The samples were then heated at 70°C for 10 minutes to denature the native proteases and amylases and these were centrifuged off. To remove the quinones (oxidised polyphenols) which were not removed during the extraction, 2 ml of an alkaline solution of 3% casein were added to the sample, gently shaken and mixed well. The casein, other unwanted proteins and phenolic compounds were then precipitated out by adding solid trichloro acetic acid to a final concentration of 5%, followed by a brief centrifugation at 1,500 rpm for 5 minutes. The pH of the supernatant was immediately restored to 7.6 with 5 N NaOH. It was then dialyzed overnight against 0.01 M sodium phosphate buffer (pH 7.6). After each step, inhibitor activity assays for trypsin and chymotrypsin were done.
Assay of inhibitor proteins

Proteinase inhibitor assay was based on the hydrolysis of casein by the protease enzymes, trypsin and chymotrypsin in the presence of the inhibitor extract. For trypsin inhibitor assay, the enzyme used was trypsin, and for chymotrypsin inhibitor assay, the enzyme used was chymotrypsin. Three assay systems viz., control, uninhibited and inhibited systems were followed. The control system consisted of 1 ml of the inhibitor extract, 2 ml of 2% casein, and 1 ml of sodium phosphate buffer. The uninhibited system consisted of 2 ml of 2% casein, 0.2 ml of enzyme and 1.8 ml of sodium phosphate buffer, while the inhibited system consisted of 1 ml of the inhibitor extract, 0.2 ml of the enzyme and 0.8 ml of sodium phosphate buffer. The control and uninhibited systems were allowed to react for 30 minutes and the reactions were stopped by adding 4 ml of 12.5% TCA to the reaction mixture. In the inhibited system, a pre-incubation of the enzyme with the inhibitor extract was carried out for 30 minutes in order to inhibit the enzyme at maximum level. After this incubation period, 2 ml of casein and 0.8 ml of buffer were added to start the reaction. After 30 minutes, the reactions were stopped by adding 12.5% TCA. The unhydrolysed proteins were then allowed to settle for 1 hour and these were removed by centrifugation. The concentration of the hydrolyzed fragments was estimated by Lowry’s method11.

For the calculation of the amount of proteinase inhibitors, a calibration curve was prepared using BSA as standard. One unit of trypsin /chymotrypsin activity is defined as one mg peptide fragments released per minute at 30ºC under assay conditions. Trypsin/chymotrypsin inhibitor unit (TIU/CIU) is defined as the number of trypsin/chymotrypsin units inhibited and is expressed on a fresh weight basis. The effect of free amino acids and phenolic compounds in the samples were nullified by subtracting the readings of the control system from the inhibited system readings.
SDS-PAGE and Western blotting analysis

The crude samples were analysed on SDS-PAGE following the method of Laemmli, 1970. About 40 µl of the homogenates were added to equal volumes of 2x sample buffer and heated at 100ºC for 3 minutes. After this the samples were electrophoresed in 15 % polyacrylamide gels at 60 V for 3 hours. The marker proteins consisted of those having molecular weights ranging from 14.3 to 97.4 KDa .The proteins were detected by staining with Coomassie brilliant blue R 250 and further destaining was done with acetic acid : methanol : water in 4: 4: 2 ratio. Proteins were also transferred to nitrocellulose sheet using tris-glycine buffer (pH 8.3-8.4) and prepared for immunodetection using a polyclonal anti soybean trypsin inhibitor as the primary antibody at 1: 250 ratio for a period of 2 ½ h. The secondary antibody used was enzyme labeled anti- immunoglobulin.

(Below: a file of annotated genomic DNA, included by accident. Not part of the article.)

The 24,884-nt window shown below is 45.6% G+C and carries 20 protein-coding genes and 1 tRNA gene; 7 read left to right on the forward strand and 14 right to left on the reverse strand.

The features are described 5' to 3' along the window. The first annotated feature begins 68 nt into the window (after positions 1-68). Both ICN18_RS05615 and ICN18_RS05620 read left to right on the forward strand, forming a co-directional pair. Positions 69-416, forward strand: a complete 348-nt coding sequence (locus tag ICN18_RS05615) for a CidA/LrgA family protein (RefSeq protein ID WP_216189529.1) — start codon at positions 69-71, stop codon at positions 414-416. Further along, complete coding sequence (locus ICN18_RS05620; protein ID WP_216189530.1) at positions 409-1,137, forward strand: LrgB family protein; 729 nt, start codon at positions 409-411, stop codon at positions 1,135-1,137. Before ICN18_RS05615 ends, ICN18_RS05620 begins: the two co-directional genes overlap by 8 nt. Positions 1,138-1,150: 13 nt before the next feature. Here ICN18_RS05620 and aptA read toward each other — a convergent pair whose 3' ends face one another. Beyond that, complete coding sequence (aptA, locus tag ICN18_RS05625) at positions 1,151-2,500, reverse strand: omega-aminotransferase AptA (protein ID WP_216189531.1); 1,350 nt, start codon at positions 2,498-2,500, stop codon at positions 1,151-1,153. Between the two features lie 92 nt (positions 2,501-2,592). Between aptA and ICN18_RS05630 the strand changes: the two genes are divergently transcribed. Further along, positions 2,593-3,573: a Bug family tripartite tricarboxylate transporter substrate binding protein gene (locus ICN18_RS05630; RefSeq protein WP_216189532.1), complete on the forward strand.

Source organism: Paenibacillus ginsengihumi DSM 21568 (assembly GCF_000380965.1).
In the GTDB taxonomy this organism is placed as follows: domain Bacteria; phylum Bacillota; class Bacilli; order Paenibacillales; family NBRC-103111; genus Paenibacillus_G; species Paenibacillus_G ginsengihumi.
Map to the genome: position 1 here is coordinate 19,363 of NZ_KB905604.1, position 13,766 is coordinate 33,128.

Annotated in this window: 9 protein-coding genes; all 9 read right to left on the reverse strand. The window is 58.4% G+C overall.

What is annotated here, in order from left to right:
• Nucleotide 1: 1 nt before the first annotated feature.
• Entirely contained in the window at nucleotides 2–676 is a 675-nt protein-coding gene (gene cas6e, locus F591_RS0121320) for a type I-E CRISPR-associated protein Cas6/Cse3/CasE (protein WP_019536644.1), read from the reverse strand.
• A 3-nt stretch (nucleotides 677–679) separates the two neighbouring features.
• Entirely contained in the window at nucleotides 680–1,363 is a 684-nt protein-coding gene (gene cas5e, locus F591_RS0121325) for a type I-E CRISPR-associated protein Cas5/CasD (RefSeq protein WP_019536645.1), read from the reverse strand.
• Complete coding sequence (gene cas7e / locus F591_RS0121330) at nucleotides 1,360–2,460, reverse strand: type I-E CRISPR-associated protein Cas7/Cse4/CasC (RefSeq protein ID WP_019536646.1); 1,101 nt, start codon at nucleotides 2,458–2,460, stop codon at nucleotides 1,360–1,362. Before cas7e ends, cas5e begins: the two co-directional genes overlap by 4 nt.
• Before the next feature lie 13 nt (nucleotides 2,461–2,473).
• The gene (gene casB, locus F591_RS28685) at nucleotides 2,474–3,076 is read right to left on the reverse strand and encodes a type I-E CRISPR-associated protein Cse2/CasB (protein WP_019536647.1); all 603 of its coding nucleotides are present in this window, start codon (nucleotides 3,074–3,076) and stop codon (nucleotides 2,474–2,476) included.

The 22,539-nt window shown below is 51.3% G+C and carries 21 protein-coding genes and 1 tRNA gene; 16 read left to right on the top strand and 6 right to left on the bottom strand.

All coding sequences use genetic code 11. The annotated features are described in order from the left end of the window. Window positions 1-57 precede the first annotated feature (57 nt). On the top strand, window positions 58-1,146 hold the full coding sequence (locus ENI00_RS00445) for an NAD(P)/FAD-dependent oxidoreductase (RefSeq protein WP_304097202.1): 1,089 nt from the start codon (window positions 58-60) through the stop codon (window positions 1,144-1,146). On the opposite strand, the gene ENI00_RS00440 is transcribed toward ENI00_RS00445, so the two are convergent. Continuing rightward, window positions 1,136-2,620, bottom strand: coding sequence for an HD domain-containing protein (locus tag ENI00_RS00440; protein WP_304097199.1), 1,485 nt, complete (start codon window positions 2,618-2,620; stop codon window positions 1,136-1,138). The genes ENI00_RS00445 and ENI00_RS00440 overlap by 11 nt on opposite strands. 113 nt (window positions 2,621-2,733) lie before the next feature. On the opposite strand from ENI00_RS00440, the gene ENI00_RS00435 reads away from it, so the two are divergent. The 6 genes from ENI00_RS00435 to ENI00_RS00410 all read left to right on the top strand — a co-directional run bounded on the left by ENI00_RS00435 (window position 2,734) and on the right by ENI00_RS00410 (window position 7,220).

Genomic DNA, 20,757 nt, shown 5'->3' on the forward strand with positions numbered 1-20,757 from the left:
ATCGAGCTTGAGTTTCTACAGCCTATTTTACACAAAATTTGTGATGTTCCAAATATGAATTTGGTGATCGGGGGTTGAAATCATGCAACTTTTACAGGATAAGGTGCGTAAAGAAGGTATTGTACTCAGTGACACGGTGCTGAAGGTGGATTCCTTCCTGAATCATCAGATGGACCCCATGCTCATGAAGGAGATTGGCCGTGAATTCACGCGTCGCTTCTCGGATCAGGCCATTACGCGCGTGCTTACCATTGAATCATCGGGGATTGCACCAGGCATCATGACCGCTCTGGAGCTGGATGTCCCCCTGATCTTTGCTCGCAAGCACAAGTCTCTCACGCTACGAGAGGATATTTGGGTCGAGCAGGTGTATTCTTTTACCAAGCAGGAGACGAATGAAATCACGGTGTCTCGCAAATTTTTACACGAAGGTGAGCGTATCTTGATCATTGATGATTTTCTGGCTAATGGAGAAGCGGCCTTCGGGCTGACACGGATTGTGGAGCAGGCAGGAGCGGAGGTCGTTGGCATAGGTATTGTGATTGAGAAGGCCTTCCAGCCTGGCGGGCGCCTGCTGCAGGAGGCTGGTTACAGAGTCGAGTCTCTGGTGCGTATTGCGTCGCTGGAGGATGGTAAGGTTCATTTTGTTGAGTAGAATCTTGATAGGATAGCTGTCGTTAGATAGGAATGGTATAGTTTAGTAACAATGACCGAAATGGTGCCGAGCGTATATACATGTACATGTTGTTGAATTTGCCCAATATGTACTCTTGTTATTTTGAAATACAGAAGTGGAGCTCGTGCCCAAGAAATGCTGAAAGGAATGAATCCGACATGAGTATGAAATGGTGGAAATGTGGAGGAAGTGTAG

Results and discussion
Purification of the inhibitors

The protein extraction procedure followed was based on the method of Sasikiran et al., 2002 and was modified by adding 0.1 % each of L - ascorbic acid, L - cysteine HCl, sodium sulphite, β- mercaptoethanol and 3% alkaline casein solution in the extraction buffer. The presence of these chemicals in the extraction procedure reduced the interference by polysaccharides and polyphenolic compounds. Also the presence of these reductants in the extraction procedure helped to prevent phenolic oxidation. In plants the high level accumulation of phenolic compounds is also an indication of defense mechanism against microbial infections, and their level increases upon wounding13,14. Therefore successful removal of these phenolic compounds from the protein extract was essential. Polyvinylpyrrolidone (PVP) is known to be a very good adsorbent for the phenolic compounds15, and therefore in the present study it was used at 5% concentration. Further clarification of polyphenols was done with alkaline casein solution. Casein and caseinates are useful for this purpose because they exert a binding action and reduce unwanted polyphenol contents such as tannins16. When solid TCA was added to the extract containing the alkaline casein, the casein lost its counter ion, became less soluble, and the whole complex was precipitated at the bottom.

After the removal of the casein-tannin complex, the pH of the extract was rapidly restored to 7.6 with 5 N NaOH, to avoid any structural alteration to the inhibitor proteins.

Many reports suggest that the levels of PI are elevated by wounding17, 10. They were found to accumulate in the leaves within 4 hours of wounding, remained almost at the same levels up to 16 hours, and were found to decrease after 48 hours. In the present study also mature leaves and vine were injured by random pinpricks in order to elevate the level of inhibitor proteins. After a period of 18 hours, the mature leaves were collected and the protein was isolated.